With 7,500 U.S. patients eligible for axicabtagene ciloleucel, the estimated annual expenditure would be $3 billion.
Nondrug costs accounted for 7% of total costs.
“However, this doesn’t mean that these costs are negligible, because this 7% accounts for $30,000 for the average patient and up to $60,000 for those who present with cytokine release syndrome,” Hernandez said.
This study was not designed to assess benefits associated with CAR T-cell therapy or to provide a cost-effectiveness analysis. However, as HemOnc Today previously reported, the Institute for Clinical and Economic Review concluded that with the available information, CAR T-cell therapy costs align with its benefits. More analysis should be done as more long-term data on the therapy become available, according to Hernandez.
Reimbursement for CAR T-cell therapy
It is unclear how reimbursement models for CAR T-cell therapy will be designed, Hernandez said.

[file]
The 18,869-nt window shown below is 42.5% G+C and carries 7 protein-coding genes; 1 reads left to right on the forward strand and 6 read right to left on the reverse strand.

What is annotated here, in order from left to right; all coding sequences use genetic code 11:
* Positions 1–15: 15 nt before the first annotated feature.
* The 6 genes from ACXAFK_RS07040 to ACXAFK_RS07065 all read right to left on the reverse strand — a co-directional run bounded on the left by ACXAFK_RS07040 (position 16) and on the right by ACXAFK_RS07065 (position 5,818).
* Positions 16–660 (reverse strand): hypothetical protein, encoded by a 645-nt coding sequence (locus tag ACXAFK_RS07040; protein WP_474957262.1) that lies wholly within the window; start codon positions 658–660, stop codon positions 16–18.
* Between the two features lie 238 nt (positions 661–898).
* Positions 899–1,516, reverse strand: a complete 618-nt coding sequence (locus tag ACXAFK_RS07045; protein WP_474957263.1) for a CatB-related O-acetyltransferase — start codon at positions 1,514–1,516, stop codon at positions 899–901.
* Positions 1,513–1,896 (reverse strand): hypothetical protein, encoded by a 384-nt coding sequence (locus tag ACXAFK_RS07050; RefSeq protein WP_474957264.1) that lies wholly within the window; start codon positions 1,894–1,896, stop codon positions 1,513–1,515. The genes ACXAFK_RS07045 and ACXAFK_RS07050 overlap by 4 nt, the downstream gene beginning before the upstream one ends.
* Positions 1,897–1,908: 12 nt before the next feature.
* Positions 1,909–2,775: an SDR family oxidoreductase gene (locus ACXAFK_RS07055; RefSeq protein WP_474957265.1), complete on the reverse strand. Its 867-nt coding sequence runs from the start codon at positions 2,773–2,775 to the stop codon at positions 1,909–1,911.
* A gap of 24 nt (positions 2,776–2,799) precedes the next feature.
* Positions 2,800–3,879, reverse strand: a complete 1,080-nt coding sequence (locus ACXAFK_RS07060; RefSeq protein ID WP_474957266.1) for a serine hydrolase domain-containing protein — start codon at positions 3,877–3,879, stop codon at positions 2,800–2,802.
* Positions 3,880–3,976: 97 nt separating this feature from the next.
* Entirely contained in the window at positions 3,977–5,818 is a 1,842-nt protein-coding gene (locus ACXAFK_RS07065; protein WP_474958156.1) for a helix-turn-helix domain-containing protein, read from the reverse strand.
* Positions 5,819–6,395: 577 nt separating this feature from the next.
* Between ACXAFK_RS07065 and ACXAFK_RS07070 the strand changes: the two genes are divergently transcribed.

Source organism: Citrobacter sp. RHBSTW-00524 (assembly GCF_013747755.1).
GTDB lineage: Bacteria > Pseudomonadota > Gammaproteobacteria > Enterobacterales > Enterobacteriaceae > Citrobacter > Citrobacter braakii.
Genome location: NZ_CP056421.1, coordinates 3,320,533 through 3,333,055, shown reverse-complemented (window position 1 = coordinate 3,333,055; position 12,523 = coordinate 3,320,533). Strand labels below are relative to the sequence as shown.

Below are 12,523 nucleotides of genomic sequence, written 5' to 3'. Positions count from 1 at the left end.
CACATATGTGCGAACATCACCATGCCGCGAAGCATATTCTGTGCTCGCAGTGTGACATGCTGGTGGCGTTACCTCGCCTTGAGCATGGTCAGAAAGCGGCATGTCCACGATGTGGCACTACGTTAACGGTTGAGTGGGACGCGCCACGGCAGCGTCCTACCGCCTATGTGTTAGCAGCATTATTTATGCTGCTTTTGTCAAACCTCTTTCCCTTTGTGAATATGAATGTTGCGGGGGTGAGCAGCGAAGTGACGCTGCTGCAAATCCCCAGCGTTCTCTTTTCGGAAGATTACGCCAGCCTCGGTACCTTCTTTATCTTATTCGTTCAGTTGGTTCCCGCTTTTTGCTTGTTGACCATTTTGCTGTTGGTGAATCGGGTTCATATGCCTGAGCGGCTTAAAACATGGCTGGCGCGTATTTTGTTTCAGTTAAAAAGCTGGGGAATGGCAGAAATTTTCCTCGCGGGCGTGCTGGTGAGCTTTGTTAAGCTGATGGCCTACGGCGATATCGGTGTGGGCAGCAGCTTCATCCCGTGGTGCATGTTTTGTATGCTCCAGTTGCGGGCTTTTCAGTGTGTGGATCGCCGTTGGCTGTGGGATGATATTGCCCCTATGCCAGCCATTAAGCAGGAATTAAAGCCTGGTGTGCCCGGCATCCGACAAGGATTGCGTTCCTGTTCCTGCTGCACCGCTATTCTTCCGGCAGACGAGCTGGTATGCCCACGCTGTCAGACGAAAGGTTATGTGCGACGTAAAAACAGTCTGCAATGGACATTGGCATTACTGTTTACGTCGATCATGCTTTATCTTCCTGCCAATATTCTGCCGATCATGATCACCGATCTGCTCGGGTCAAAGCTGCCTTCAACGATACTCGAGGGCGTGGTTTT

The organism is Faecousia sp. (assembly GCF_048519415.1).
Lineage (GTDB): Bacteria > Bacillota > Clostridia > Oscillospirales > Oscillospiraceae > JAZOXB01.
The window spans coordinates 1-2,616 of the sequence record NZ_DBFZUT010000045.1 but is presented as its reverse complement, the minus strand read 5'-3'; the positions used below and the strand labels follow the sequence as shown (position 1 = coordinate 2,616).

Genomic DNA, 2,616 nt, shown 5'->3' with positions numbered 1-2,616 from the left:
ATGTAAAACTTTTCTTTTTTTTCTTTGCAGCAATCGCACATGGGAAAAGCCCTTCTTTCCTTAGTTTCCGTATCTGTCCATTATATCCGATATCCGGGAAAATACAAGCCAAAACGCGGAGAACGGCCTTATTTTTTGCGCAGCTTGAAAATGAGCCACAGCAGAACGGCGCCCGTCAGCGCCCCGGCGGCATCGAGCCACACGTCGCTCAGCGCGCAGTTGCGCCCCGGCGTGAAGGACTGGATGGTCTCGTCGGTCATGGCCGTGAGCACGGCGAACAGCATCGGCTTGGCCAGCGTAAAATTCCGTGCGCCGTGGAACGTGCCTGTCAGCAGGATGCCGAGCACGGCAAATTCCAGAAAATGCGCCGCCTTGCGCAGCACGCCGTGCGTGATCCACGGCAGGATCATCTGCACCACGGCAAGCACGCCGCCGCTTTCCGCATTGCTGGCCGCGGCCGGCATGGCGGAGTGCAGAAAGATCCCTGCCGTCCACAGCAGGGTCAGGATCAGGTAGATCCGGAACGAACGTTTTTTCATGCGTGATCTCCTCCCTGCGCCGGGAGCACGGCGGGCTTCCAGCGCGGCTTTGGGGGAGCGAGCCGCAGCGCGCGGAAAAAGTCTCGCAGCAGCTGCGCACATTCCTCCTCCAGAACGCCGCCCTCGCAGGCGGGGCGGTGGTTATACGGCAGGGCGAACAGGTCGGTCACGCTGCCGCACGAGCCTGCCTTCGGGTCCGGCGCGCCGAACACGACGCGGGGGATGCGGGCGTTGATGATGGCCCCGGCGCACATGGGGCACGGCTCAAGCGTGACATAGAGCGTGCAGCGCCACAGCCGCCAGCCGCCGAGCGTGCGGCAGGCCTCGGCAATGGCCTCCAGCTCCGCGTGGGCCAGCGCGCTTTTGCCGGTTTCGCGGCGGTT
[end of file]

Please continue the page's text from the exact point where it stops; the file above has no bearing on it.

“Payers should factor in nondrug costs when making decisions on the coverage of these therapies and when negotiating prices with manufacturers. For the health care systems perspective, the key point is that health care resources are not unlimited,” Hernandez told HemOnc Today. “Money needed to cover new highly expensive therapies with a high budget impact, such as CAR T-cell therapy, needs to come from somewhere — either from a reallocation of funds from other therapies and health services that will no longer be covered or from increased premiums.”
Programs like Novartis’s outcomes-based pricing for tisagenlecleucel may help curb costs; however, the impact on the health care system is large, Hernandez said.
“I think we can all agree that health insurance is already quite expensive in the U.S., and nobody likes to see premiums increase,” she added. “But if we don’t want premiums to keep increasing, it is necessary to evaluate new therapies thoroughly and assess the benefit they bring for their cost, and how that ratio compares to that of other health services.” – by Cassie Homer
For more information:
Inmaculada Hernandez, PharmD, PhD, can be reached at firstname.lastname@example.org.
Disclosures: Hernandez reports no relevant financial disclosures. One author reports research funding from the Laura and John Arnold Foundation and royalties from his book, Ending Medical Reversal.